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ERIC Number: ED566597
Record Type: Non-Journal
Publication Date: 2015
Pages: 182
Abstractor: As Provided
ISBN: 978-1-3394-7173-0
Examining Family Outcomes in Special Education and Disability-Related Services: A Comparison of Korean-American and Korean Families of Children with Disabilities
Kim, Jiyeon
ProQuest LLC, Ph.D. Dissertation, University of California, Santa Barbara
Family outcomes are important to the provision of services because families are increasingly considered as the primarily support unit for children with developmental disabilities. With emphasis on positivity and multidimensionality of the life of families who have children with disabilities, this study aimed to expand the applicability of the Family Professional-Partnership (FPP) Scale and the Family Quality of Life (FQOL) Scale to minority families and contribute to a better understanding of family outcomes for Korean-American and Korean families who have children with disabilities. To expand the usability of the FPP and FQOL Scale, this dissertation validated the two measures' psychometric properties for families of Korean descent. Results from 55 Korean-American families of children with disabilities who reside in the United States and 316 native Korean families of children with disabilities who live in South Korea indicated that both 18-item and 25-item scales demonstrated good psychometric properties. A confirmatory factor analysis confirmed acceptable fit of five-factor structures, Family Interaction, Parenting, Emotional Well-Being, Physical/Material Well-Being, and Disability-Related Support and internal consistency of the scale. The FPP scale was also showed good fit of two domains, Family-Focused Partnership and Child-Focused Partnership. To compare the means or latent means of three family outcomes (Service Needs and Adequacy, Family-Professional Partnership, and Family Quality of Life) between Korean-American and Korean families, a Multiple Indicators Multiple Causes (MIMIC) modeling and a Multivariate Analysis of Variance (MANOVA) was conducted to the study sample. The results of the MANOVA indicated that Korean families of children with a disability rated they needed more family-focused services than their counterparts, Korean-American families. The mean adequacy ratings for the both Korean-American and Korean families was below 0.3, suggesting that for the most part, families believed they were not receiving adequate amounts of services for their child and their family. In regard to family-professional partnerships, Korean families perceived higher satisfaction on family-focused partnerships than Korean-American families. Regarding family quality of life, there were no significant latent mean differences in terms of five domains of FQOL satisfaction. The results showed similarities and differences between two groups in their perception of Service Needs and Adequacy, Family-Professional Partnerships, and Family Quality of Life in detail. This study represents an initial attempt to depict the quantitative family outcomes of families of Korean-American families who have a child with a disability as well as native Korean families who reside in Korea. The results of this study will be useful for researchers and practitioners who serve families from Korean backgrounds as well as those residing in South Korea. [The dissertation citations contained here are published with the permission of ProQuest LLC. Further reproduction is prohibited without permission. Copies of dissertations may be obtained by Telephone (800) 1-800-521-0600. Web page:]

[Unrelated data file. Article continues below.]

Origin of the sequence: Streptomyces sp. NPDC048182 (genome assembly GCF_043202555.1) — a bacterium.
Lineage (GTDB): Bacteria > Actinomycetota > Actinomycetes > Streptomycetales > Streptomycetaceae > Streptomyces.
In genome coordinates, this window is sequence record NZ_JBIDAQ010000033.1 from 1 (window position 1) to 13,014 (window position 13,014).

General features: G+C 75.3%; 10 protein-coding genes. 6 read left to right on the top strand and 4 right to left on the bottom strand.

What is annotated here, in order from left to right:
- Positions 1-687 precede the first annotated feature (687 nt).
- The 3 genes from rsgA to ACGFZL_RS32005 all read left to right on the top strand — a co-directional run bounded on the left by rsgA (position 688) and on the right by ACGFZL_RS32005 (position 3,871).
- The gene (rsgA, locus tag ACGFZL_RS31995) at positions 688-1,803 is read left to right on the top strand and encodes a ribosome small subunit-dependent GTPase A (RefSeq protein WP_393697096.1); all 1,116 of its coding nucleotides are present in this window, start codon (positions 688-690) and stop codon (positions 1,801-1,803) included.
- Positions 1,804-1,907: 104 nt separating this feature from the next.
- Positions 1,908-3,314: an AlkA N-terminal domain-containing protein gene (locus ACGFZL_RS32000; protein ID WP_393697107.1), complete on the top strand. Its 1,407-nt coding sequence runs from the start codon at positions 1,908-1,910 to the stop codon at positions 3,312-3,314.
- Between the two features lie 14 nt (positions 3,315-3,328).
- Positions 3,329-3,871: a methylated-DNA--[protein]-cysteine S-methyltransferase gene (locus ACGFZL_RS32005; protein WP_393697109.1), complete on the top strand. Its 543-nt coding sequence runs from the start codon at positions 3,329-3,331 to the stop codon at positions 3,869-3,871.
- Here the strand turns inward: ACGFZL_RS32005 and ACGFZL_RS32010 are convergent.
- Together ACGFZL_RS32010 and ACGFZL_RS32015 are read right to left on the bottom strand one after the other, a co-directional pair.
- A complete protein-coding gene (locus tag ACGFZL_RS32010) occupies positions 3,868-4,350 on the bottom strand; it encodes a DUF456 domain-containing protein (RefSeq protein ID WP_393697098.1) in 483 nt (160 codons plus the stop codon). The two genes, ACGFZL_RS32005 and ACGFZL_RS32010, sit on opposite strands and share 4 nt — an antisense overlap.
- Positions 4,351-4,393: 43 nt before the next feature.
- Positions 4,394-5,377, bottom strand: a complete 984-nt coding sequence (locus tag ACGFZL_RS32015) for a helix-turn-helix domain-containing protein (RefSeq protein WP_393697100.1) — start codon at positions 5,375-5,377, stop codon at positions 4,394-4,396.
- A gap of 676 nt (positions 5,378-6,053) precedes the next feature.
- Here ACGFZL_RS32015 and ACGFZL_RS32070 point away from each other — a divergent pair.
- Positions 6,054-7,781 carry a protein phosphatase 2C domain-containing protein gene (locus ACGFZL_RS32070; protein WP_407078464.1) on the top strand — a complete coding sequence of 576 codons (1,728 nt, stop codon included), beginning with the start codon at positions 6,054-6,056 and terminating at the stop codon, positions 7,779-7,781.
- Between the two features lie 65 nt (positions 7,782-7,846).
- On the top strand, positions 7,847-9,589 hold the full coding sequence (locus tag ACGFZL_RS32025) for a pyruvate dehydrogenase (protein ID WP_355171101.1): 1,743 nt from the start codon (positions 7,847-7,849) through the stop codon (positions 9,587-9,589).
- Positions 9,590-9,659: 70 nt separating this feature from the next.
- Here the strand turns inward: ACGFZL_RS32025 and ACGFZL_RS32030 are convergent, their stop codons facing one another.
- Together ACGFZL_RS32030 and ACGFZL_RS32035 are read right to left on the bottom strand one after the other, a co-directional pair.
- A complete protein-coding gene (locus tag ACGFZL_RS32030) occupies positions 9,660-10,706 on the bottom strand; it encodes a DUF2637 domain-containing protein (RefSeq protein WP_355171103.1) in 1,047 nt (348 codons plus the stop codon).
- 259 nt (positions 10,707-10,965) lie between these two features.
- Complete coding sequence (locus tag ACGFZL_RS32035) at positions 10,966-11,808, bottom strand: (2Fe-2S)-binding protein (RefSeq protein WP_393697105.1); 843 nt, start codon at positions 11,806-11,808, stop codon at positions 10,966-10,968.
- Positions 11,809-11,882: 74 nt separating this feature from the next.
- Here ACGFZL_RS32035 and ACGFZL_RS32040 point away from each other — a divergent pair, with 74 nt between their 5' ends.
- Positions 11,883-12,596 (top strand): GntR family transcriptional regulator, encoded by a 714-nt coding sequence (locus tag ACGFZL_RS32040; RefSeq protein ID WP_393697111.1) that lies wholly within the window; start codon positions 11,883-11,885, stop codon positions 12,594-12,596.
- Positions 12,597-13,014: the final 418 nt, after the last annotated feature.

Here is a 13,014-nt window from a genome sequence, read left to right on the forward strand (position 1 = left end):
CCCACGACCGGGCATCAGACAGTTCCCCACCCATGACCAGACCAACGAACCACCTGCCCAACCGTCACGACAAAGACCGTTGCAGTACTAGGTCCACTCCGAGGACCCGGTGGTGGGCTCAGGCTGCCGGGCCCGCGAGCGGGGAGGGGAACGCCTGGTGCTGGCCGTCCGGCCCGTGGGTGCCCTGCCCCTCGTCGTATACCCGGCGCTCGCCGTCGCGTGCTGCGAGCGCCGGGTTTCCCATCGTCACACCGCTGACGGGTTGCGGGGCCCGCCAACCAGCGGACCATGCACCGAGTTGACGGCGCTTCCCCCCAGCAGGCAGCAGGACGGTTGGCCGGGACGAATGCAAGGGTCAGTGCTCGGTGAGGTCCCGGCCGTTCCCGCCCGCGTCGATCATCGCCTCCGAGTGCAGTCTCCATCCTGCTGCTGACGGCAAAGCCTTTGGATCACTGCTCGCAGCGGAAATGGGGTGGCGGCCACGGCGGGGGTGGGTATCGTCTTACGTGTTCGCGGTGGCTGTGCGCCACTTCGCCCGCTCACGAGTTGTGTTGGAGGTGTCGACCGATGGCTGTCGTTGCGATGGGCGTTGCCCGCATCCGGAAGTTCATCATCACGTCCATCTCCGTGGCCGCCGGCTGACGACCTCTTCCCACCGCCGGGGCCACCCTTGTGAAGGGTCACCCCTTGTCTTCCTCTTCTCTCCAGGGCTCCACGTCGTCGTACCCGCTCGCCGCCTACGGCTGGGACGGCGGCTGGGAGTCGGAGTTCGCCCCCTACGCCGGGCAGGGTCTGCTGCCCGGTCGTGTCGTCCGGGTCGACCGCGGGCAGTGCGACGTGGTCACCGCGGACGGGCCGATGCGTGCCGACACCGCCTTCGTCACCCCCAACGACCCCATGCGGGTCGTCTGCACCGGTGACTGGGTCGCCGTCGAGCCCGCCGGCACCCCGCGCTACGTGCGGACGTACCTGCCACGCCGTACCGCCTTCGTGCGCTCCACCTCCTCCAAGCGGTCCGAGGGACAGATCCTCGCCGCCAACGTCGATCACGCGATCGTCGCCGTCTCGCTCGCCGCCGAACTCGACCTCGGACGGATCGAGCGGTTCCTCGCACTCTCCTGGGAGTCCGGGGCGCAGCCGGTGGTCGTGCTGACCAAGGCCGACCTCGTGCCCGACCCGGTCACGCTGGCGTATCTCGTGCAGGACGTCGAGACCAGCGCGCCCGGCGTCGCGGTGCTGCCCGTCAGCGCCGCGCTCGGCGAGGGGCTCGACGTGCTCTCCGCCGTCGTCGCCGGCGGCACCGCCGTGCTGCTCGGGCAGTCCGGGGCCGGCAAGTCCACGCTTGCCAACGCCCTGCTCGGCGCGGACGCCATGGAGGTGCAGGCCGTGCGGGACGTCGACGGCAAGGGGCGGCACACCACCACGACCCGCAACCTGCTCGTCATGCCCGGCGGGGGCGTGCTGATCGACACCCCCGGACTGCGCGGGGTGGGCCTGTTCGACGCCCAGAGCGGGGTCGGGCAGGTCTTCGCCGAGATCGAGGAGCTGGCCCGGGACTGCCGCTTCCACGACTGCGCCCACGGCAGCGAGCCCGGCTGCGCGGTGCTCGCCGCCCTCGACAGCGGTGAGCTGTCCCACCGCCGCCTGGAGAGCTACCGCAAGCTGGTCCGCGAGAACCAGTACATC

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Publication Type: Dissertations/Theses - Doctoral Dissertations
Education Level: N/A
Audience: N/A
Language: English
Sponsor: N/A
Authoring Institution: N/A
Identifiers - Location: South Korea; United States